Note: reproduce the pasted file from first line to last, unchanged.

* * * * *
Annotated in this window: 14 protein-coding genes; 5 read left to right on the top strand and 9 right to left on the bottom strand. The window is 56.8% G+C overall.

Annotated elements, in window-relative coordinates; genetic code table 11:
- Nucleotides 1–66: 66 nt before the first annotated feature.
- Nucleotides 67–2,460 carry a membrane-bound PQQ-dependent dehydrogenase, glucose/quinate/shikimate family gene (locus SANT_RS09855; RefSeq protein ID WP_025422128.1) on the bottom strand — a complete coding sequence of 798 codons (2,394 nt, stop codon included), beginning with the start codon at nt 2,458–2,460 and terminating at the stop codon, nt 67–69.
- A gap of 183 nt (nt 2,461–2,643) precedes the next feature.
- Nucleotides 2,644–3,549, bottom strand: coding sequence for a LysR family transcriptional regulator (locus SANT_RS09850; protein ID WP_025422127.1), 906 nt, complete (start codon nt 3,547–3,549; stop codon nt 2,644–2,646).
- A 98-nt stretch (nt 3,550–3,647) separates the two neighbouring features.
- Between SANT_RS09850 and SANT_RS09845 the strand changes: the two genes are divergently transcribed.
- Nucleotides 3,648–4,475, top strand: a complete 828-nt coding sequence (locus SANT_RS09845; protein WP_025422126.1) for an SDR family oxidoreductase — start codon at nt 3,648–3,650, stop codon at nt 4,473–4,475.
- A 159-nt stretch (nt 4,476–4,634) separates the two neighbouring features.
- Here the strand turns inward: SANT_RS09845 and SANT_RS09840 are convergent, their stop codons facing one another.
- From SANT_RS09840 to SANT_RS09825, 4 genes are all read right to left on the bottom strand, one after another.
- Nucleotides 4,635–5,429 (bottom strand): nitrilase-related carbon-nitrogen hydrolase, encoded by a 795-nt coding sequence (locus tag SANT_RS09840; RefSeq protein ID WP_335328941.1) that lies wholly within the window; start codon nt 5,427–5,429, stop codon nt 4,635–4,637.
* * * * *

Annotated in this window: 14 protein-coding genes; 5 read left to right on the top strand and 9 right to left on the bottom strand. The window is 56.8% G+C overall.

Annotated elements, in window-relative coordinates; genetic code table 11:
- Nucleotides 1–66: 66 nt before the first annotated feature.
- Nucleotides 67–2,460 carry a membrane-bound PQQ-dependent dehydrogenase, glucose/quinate/shikimate family gene (locus SANT_RS09855; RefSeq protein ID WP_025422128.1) on the bottom strand — a complete coding sequence of 798 codons (2,394 nt, stop codon included), beginning with the start codon at nt 2,458–2,460 and terminating at the stop codon, nt 67–69.
- A gap of 183 nt (nt 2,461–2,643) precedes the next feature.
- Nucleotides 2,644–3,549, bottom strand: coding sequence for a LysR family transcriptional regulator (locus SANT_RS09850; protein ID WP_025422127.1), 906 nt, complete (start codon nt 3,547–3,549; stop codon nt 2,644–2,646).
- A 98-nt stretch (nt 3,550–3,647) separates the two neighbouring features.
- Between SANT_RS09850 and SANT_RS09845 the strand changes: the two genes are divergently transcribed.
- Nucleotides 3,648–4,475, top strand: a complete 828-nt coding sequence (locus SANT_RS09845; protein WP_025422126.1) for an SDR family oxidoreductase — start codon at nt 3,648–3,650, stop codon at nt 4,473–4,475.
- A 159-nt stretch (nt 4,476–4,634) separates the two neighbouring features.
- Here the strand turns inward: SANT_RS09845 and SANT_RS09840 are convergent, their stop codons facing one another.
- From SANT_RS09840 to SANT_RS09825, 4 genes are all read right to left on the bottom strand, one after another.
- Nucleotides 4,635–5,429 (bottom strand): nitrilase-related carbon-nitrogen hydrolase, encoded by a 795-nt coding sequence (locus tag SANT_RS09840; RefSeq protein ID WP_335328941.1) that lies wholly within the window; start codon nt 5,427–5,429, stop codon nt 4,635–4,637.